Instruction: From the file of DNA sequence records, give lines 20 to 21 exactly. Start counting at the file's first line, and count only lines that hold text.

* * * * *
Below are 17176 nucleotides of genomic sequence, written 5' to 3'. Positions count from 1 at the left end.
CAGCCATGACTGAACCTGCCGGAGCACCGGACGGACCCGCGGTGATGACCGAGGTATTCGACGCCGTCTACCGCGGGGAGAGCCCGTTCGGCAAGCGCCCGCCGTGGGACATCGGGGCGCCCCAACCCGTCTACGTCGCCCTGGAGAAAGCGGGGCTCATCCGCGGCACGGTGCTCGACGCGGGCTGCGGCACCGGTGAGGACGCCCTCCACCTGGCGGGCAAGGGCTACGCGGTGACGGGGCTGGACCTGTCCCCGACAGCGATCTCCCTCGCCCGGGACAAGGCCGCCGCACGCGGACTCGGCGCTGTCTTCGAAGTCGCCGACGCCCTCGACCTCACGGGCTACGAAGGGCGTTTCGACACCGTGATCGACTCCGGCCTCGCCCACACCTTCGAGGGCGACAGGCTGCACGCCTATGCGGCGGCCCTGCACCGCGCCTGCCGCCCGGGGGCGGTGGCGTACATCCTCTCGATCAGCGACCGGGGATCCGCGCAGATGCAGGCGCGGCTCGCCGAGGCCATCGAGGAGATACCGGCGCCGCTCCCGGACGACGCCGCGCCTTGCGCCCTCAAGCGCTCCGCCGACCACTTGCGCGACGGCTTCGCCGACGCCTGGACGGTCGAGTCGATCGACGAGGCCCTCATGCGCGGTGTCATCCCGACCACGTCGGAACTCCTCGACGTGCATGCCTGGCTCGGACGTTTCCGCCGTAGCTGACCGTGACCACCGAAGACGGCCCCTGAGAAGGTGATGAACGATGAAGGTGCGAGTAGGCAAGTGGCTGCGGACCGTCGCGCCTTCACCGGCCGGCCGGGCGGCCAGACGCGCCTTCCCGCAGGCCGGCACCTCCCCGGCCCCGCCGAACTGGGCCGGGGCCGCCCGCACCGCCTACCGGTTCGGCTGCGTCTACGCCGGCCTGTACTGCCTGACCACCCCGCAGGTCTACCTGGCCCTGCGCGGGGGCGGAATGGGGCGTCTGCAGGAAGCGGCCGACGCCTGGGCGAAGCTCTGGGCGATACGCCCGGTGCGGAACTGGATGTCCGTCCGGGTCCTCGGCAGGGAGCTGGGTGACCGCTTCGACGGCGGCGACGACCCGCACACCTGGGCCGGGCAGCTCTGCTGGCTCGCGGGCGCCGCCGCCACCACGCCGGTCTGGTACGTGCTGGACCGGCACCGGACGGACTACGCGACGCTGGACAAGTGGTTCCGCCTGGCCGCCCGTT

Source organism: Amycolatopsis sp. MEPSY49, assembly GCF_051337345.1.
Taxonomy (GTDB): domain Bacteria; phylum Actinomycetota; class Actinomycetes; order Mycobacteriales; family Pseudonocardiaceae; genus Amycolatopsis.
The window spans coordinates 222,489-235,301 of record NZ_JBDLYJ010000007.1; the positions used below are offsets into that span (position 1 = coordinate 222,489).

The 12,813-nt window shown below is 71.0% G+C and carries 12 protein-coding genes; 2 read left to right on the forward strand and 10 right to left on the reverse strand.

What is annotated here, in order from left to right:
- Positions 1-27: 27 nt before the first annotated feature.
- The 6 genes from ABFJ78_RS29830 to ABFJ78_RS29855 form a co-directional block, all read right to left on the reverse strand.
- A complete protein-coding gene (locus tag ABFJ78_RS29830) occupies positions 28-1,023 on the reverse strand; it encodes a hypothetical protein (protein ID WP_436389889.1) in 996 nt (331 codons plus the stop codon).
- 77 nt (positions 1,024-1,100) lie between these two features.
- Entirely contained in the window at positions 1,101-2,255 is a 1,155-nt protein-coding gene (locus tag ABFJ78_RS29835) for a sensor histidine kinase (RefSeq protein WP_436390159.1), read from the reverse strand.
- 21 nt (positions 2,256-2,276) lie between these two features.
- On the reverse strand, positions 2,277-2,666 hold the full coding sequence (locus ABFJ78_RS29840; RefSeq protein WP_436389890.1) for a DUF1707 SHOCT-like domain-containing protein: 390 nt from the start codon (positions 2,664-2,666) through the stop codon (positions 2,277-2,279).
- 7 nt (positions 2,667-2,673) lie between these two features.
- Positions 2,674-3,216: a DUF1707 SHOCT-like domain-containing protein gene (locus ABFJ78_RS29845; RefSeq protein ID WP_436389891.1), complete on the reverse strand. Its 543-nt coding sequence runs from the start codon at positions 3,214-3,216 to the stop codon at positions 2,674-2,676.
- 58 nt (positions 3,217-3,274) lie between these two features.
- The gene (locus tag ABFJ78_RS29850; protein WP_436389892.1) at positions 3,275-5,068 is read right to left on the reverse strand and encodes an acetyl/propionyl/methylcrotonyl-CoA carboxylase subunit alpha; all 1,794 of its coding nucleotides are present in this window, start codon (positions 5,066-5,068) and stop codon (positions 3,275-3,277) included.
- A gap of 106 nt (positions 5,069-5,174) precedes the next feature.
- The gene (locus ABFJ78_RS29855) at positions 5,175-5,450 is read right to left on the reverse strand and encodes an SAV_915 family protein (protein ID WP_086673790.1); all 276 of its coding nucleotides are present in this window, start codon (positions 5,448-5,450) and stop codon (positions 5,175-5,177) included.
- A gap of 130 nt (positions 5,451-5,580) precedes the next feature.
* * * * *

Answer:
- The gene (locus ABFJ78_RS29855) at positions 5,175-5,450 is read right to left on the reverse strand and encodes an SAV_915 family protein (protein ID WP_086673790.1); all 276 of its coding nucleotides are present in this window, start codon (positions 5,448-5,450) and stop codon (positions 5,175-5,177) included.
- A gap of 130 nt (positions 5,451-5,580) precedes the next feature.